In the last three weeks, I have spent more time in the company of Jews, doing singularly Jewish things, than I have done in the last twelve months. First, I went to Colorado to witness my brother's Bar Mitzvah - a coming of age ceremony, usually celebrated at the age of 13. Saturday was Yom Kippur, the final part of the Jewish New Year celebration which began ten days prior (Sept 8) with Rosh Hashana.
For those unfamiliar with Judaism, my basic understanding is that Rosh Hashana is a celebration of gratitude that we made it through the previous year. After the ceremony, we eat apples and honey to start the next year off on a sweet note.
Then we spend the next ten days (the Days of Awe), contemplating the previous year and cleaning up our affairs - recognizing when we didn't quite live up to our expectations of ourselves (and god), and asking forgiveness from people we had wronged.
At the end of this ten-day period, we go into Yom Kippur, which is known as the Day of Atonement. Beginning the night before, we fast, spend the day apologizing for all the things we have done wrong, and begging god's forgiveness. We also pray for the following year to be a good one for us and our families.
While Yom Kippur is a relatively somber occasion, I find the liturgy to be both beautiful and deeply touching. It is less about how we are outwardly, and more about whether we are experiencing and sharing the love and joy in which we were created.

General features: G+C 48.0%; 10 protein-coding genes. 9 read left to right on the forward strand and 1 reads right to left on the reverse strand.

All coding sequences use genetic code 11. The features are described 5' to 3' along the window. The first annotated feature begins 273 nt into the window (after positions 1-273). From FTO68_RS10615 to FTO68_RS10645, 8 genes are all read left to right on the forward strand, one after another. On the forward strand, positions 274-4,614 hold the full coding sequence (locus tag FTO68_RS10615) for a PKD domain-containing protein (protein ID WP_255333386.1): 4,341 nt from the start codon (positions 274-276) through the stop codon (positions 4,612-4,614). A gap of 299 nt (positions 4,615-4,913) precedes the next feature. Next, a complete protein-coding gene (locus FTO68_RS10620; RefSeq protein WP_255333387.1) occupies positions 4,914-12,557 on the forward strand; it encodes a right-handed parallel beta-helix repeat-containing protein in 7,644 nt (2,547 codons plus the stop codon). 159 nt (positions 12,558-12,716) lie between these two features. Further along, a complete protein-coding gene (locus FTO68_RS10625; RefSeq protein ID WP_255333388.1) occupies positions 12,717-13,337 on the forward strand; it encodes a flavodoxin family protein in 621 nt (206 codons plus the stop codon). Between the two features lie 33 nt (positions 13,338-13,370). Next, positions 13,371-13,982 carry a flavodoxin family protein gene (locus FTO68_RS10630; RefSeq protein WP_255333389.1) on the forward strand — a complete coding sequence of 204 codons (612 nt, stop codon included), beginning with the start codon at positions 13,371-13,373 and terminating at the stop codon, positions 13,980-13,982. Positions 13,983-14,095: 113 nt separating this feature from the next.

And yet, during the entire morning service (two hours plus), I was in tears. This last year (from September to September) has been incredibly chaotic for me. This time last year, I was in the company of Jews from around the world in the middle of Paris. I had no inkling of the craziness that would be coming. It was a time of peace for me, feeling (finally) completely at home in France, having lived there a year. So many good things were happening.
Now here I am in this new/old location, feeling homesick for a place I had left nine months ago, and also strangely at home here. The thoughts I had went something like this: Oh the last year has sucked so badly; I miss Paris; I miss my friends; I've lived three places in the last 12 months; I am so pissed that we had to leave; where can I find peace?; did I have to leave Paris to find it?; I don't want to stop being angry about leaving; but I want to be happy. I don't want this to be the place I am happiest. I don't want this place to be home. Yet here is everyone welcoming me with open arms. What does home mean, anyway?
So now it' s Monday, and I am still musing. What does it mean to be home? Can home be in more than one place? Can I love here and still wish I was elsewhere?
One of my teachers would surely say that I can find home in the liturgy of my religion. I wonder if that is what will happen. As I get older, and move more and more often, maybe my home will be Judaism. I find that surprising, but also hopeful.